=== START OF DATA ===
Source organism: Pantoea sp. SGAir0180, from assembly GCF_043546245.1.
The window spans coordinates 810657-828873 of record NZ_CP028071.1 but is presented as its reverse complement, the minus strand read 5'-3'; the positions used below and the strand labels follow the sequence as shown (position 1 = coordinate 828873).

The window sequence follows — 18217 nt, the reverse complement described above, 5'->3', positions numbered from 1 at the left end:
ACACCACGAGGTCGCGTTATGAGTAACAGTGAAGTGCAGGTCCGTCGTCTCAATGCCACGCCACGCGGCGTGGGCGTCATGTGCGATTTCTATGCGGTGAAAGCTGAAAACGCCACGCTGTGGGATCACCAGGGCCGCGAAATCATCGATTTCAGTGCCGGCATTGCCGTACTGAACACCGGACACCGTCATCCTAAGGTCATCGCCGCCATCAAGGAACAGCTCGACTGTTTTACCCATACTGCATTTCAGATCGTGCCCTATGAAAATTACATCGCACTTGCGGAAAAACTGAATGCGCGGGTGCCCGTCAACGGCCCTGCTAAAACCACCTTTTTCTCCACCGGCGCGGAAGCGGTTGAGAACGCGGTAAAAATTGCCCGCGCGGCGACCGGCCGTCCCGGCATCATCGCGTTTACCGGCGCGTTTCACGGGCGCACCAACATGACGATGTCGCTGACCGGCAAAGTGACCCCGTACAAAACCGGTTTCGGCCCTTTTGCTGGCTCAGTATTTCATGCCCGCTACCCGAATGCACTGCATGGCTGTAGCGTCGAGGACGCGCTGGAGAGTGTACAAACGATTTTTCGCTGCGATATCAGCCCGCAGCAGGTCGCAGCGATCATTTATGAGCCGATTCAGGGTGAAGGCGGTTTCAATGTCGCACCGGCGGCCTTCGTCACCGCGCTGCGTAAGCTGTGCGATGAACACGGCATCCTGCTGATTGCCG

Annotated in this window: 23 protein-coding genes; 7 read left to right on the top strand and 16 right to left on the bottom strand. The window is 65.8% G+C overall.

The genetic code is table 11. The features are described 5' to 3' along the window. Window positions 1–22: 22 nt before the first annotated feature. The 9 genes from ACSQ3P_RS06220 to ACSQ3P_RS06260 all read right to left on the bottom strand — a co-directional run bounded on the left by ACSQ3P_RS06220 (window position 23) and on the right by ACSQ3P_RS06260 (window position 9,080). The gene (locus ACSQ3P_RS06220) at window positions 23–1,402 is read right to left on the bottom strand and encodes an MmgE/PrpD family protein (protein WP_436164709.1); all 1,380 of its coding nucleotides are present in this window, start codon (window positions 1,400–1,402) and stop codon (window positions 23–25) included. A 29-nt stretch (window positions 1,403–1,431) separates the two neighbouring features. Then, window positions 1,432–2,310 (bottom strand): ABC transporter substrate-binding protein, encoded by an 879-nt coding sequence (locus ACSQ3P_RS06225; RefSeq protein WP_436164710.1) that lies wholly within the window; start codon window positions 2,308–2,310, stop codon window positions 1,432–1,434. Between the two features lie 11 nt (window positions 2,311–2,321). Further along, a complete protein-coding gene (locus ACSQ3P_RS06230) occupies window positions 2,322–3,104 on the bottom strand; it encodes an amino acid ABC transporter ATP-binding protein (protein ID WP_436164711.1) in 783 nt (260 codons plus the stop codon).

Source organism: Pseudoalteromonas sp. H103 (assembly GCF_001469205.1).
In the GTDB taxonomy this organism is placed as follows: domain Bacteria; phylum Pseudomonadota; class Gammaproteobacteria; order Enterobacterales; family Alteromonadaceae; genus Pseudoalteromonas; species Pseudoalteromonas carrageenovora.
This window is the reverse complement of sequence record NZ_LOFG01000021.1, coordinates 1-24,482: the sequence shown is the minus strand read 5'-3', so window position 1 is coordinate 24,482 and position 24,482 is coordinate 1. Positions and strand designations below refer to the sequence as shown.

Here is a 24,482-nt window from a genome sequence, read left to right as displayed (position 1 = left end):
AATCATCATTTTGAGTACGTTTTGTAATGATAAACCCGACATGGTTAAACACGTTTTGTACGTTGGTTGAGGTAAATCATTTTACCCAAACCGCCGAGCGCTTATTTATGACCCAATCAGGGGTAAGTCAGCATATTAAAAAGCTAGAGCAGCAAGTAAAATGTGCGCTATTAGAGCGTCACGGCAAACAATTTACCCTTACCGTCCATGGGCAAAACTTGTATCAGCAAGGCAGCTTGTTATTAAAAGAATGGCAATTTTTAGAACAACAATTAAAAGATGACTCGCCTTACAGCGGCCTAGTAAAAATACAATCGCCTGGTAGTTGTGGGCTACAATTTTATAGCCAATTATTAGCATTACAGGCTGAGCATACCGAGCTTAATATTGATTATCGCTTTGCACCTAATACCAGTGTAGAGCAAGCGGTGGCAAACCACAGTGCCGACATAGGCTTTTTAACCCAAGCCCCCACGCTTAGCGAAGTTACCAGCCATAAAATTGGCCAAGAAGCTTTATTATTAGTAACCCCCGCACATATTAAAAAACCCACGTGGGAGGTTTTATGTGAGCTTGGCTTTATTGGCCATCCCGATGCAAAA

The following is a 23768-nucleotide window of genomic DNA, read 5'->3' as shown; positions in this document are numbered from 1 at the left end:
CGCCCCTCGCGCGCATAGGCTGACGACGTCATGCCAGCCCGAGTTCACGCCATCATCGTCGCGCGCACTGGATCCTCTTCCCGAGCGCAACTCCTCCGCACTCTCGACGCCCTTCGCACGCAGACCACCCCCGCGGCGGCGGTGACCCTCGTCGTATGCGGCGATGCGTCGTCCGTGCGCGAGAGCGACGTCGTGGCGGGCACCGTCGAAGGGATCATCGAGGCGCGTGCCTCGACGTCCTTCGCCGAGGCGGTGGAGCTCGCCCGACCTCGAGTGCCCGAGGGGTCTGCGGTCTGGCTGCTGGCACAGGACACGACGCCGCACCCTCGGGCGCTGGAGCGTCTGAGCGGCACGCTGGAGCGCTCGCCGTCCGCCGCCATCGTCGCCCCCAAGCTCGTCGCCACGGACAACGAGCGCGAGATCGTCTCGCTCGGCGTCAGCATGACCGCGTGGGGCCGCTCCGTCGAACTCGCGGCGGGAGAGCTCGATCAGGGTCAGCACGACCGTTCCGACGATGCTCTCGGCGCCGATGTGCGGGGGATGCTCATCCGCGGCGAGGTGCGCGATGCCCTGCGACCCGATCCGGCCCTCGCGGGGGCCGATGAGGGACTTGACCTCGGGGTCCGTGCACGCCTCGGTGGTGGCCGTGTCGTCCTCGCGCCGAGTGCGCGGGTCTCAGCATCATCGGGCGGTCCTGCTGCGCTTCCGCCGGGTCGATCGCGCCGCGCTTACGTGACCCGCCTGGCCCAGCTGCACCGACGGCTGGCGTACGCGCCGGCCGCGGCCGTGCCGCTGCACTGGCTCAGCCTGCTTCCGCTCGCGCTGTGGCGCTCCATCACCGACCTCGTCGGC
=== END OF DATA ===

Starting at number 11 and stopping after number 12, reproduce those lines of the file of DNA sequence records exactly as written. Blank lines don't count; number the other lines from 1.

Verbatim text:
AATCATCATTTTGAGTACGTTTTGTAATGATAAACCCGACATGGTTAAACACGTTTTGTACGTTGGTTGAGGTAAATCATTTTACCCAAACCGCCGAGCGCTTATTTATGACCCAATCAGGGGTAAGTCAGCATATTAAAAAGCTAGAGCAGCAAGTAAAATGTGCGCTATTAGAGCGTCACGGCAAACAATTTACCCTTACCGTCCATGGGCAAAACTTGTATCAGCAAGGCAGCTTGTTATTAAAAGAATGGCAATTTTTAGAACAACAATTAAAAGATGACTCGCCTTACAGCGGCCTAGTAAAAATACAATCGCCTGGTAGTTGTGGGCTACAATTTTATAGCCAATTATTAGCATTACAGGCTGAGCATACCGAGCTTAATATTGATTATCGCTTTGCACCTAATACCAGTGTAGAGCAAGCGGTGGCAAACCACAGTGCCGACATAGGCTTTTTAACCCAAGCCCCCACGCTTAGCGAAGTTACCAGCCATAAAATTGGCCAAGAAGCTTTATTATTAGTAACCCCCGCACATATTAAAAAACCCACGTGGGAGGTTTTATGTGAGCTTGGCTTTATTGGCCATCCCGATGCAAAA

The following is a 23768-nucleotide window of genomic DNA, read 5'->3' as shown; positions in this document are numbered from 1 at the left end: